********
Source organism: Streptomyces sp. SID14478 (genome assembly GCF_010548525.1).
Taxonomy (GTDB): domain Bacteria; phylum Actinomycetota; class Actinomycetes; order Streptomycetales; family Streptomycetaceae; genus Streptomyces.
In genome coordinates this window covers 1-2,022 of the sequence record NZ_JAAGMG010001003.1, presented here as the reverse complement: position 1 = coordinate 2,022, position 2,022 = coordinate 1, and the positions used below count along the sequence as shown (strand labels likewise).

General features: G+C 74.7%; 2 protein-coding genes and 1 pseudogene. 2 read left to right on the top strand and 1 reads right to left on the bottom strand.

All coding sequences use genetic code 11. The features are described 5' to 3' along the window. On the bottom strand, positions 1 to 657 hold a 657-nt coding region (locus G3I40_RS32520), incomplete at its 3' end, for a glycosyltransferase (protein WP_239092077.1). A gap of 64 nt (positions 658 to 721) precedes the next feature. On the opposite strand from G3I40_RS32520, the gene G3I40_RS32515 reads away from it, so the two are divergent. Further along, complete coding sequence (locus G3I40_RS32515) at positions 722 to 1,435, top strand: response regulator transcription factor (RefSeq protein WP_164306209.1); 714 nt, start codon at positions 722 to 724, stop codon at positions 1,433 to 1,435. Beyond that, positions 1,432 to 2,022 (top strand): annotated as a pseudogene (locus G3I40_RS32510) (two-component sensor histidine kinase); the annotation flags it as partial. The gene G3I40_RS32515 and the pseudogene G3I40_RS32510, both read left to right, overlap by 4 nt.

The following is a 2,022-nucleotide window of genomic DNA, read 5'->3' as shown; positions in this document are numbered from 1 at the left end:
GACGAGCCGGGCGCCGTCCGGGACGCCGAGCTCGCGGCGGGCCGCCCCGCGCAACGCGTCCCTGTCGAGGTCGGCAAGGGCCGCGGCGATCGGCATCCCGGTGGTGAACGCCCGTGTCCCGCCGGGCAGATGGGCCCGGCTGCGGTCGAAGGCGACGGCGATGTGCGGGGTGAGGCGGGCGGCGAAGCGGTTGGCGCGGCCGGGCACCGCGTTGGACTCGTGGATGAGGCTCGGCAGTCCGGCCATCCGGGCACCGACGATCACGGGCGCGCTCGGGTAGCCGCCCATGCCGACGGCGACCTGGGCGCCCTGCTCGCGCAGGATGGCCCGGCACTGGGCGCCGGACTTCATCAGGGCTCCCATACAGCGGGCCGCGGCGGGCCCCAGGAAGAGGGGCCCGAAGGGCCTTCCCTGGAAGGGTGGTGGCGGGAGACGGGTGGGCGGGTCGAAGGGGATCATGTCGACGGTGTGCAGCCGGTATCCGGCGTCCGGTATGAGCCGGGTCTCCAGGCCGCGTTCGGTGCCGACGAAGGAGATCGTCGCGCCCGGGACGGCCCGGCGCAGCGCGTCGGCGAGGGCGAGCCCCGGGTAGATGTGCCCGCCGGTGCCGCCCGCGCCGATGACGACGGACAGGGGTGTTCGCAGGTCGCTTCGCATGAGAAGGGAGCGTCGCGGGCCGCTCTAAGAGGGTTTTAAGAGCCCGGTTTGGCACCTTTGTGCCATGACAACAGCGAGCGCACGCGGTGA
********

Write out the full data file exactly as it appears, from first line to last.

Source organism: Streptomyces sp. SID14478 (genome assembly GCF_010548525.1).
Taxonomy (GTDB): domain Bacteria; phylum Actinomycetota; class Actinomycetes; order Streptomycetales; family Streptomycetaceae; genus Streptomyces.
In genome coordinates this window covers 1-2,022 of the sequence record NZ_JAAGMG010001003.1, presented here as the reverse complement: position 1 = coordinate 2,022, position 2,022 = coordinate 1, and the positions used below count along the sequence as shown (strand labels likewise).

General features: G+C 74.7%; 2 protein-coding genes and 1 pseudogene. 2 read left to right on the top strand and 1 reads right to left on the bottom strand.

All coding sequences use genetic code 11. The features are described 5' to 3' along the window. On the bottom strand, positions 1 to 657 hold a 657-nt coding region (locus G3I40_RS32520), incomplete at its 3' end, for a glycosyltransferase (protein WP_239092077.1). A gap of 64 nt (positions 658 to 721) precedes the next feature. On the opposite strand from G3I40_RS32520, the gene G3I40_RS32515 reads away from it, so the two are divergent. Further along, complete coding sequence (locus G3I40_RS32515) at positions 722 to 1,435, top strand: response regulator transcription factor (RefSeq protein WP_164306209.1); 714 nt, start codon at positions 722 to 724, stop codon at positions 1,433 to 1,435. Beyond that, positions 1,432 to 2,022 (top strand): annotated as a pseudogene (locus G3I40_RS32510) (two-component sensor histidine kinase); the annotation flags it as partial. The gene G3I40_RS32515 and the pseudogene G3I40_RS32510, both read left to right, overlap by 4 nt.

The following is a 2,022-nucleotide window of genomic DNA, read 5'->3' as shown; positions in this document are numbered from 1 at the left end:
GACGAGCCGGGCGCCGTCCGGGACGCCGAGCTCGCGGCGGGCCGCCCCGCGCAACGCGTCCCTGTCGAGGTCGGCAAGGGCCGCGGCGATCGGCATCCCGGTGGTGAACGCCCGTGTCCCGCCGGGCAGATGGGCCCGGCTGCGGTCGAAGGCGACGGCGATGTGCGGGGTGAGGCGGGCGGCGAAGCGGTTGGCGCGGCCGGGCACCGCGTTGGACTCGTGGATGAGGCTCGGCAGTCCGGCCATCCGGGCACCGACGATCACGGGCGCGCTCGGGTAGCCGCCCATGCCGACGGCGACCTGGGCGCCCTGCTCGCGCAGGATGGCCCGGCACTGGGCGCCGGACTTCATCAGGGCTCCCATACAGCGGGCCGCGGCGGGCCCCAGGAAGAGGGGCCCGAAGGGCCTTCCCTGGAAGGGTGGTGGCGGGAGACGGGTGGGCGGGTCGAAGGGGATCATGTCGACGGTGTGCAGCCGGTATCCGGCGTCCGGTATGAGCCGGGTCTCCAGGCCGCGTTCGGTGCCGACGAAGGAGATCGTCGCGCCCGGGACGGCCCGGCGCAGCGCGTCGGCGAGGGCGAGCCCCGGGTAGATGTGCCCGCCGGTGCCGCCCGCGCCGATGACGACGGACAGGGGTGTTCGCAGGTCGCTTCGCATGAGAAGGGAGCGTCGCGGGCCGCTCTAAGAGGGTTTTAAGAGCCCGGTTTGGCACCTTTGTGCCATGACAACAGCGAGCGCACGCGGTGA